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Breeding practices threaten the health of French bulldogs

New research published in the journal Canine Medicine and Genetics highlights the health risks associated with French bulldogs caused by poor breeding practices. According to the study, the well-being of French bulldogs is particularly threatened by breeding them for a shorter muzzle and flat head.

Researchers from the Royal Veterinary College in Hertfordshire collected 2016 medical records from across the UK stored in the VetCompass database. They analyzed records from 2,781 French bulldogs.

The research team, led by Dan O’Neill, compared 43 disorders that French bulldogs and other breeds were suffering from. The scientists found that the French bulldogs had a 42.14 times greater risk of narrowed nostrils, 30.89 times higher risk of obstructive airways disorder, 14.4 times greater risk of ear discharge, and 11.18 times higher risk of skin dermatitis. 

Looking at the French bulldogs in the study, the scientists found interestingly that only 63.4 percent were diagnosed with a disorder compared to 66.1 percent of other breeds. This suggests that French bulldogs as a whole are slightly less likely to be diagnosed with an unspecified disorder, it’s possible that it could also indicate owners are more able to identify disorders in other breeds. 

Despite having a higher risk of diagnosis with 20 disorders, French bulldogs had a smaller likelihood of being diagnosed with 11 out of 43 common disorders, including lameness and obesity. This propensity towards health in some categories shows the possibility of the breed being improved health wise. 

The researchers suggest that better breeding practices, such as those that are not focused on risky traits such as shorter muzzles and skin folds, could help improve the overall well-being of the breed.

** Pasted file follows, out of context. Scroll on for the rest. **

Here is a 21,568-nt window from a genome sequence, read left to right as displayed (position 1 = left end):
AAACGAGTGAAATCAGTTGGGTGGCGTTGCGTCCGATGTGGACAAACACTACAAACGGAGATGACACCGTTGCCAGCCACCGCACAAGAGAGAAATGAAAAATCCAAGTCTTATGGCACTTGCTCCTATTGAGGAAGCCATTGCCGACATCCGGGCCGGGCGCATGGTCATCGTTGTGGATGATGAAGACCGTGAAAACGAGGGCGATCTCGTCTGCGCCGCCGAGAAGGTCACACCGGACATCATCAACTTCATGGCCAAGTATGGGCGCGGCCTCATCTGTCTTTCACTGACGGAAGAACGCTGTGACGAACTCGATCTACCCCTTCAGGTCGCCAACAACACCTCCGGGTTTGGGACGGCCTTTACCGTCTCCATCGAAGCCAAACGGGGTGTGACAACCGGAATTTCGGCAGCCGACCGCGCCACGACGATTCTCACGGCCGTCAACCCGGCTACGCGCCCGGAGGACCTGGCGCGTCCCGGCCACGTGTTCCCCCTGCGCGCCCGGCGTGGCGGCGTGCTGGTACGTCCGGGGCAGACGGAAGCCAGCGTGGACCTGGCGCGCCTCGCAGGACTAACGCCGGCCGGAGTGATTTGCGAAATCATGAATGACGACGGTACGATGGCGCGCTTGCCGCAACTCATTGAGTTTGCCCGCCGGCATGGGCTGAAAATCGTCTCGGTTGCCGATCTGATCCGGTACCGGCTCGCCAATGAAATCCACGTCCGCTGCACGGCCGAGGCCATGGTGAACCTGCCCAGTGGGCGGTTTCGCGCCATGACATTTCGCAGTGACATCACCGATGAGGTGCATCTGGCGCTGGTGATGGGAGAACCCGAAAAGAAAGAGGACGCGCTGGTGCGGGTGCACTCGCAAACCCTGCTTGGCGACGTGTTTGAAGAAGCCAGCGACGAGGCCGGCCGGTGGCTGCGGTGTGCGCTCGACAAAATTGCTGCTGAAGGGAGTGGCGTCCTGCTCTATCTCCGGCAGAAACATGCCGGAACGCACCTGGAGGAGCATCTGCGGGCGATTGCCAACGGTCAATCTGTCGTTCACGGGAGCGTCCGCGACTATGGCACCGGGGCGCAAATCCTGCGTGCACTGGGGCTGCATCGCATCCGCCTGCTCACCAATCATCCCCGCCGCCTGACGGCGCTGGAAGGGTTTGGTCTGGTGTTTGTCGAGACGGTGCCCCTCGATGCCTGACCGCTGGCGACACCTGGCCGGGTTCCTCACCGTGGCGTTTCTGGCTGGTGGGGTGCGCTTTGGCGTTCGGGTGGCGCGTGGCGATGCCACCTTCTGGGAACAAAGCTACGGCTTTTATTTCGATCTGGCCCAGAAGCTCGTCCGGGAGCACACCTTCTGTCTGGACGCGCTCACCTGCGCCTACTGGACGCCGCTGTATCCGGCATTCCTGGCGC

“Achieving meaningful changes to the typical look of French bulldogs over time requires buy in from breeders and kennel clubs who publish breeding standards, but the biggest responsibility lies with owners who ultimately can demand dogs with more moderate features,” said O’Neill.

“The Kennel Club have recently updated the breed standard for the French ulldog to move further away from elements of extreme conformation with evidence of health ill-effects. This is a very positive step to prioritise the health of dogs over human desires for how these dogs look and we must now continue this evolution of the breed towards a more moderate conformation.”

The scientists point out that their research relies on a snapshot of data and does not indicate how long a dog may suffer from a particular disorder or how badly the dog may suffer. They also suggest that traits such as snoring may not be seen as an indicator of a disorder and many French bulldogs may not require veterinary services. However, with better breeding practices emphasizing animal health over arbitrary aesthetics, French bulldogs could be a healthier breed.  

By Zach Fitzner, Staff Writer

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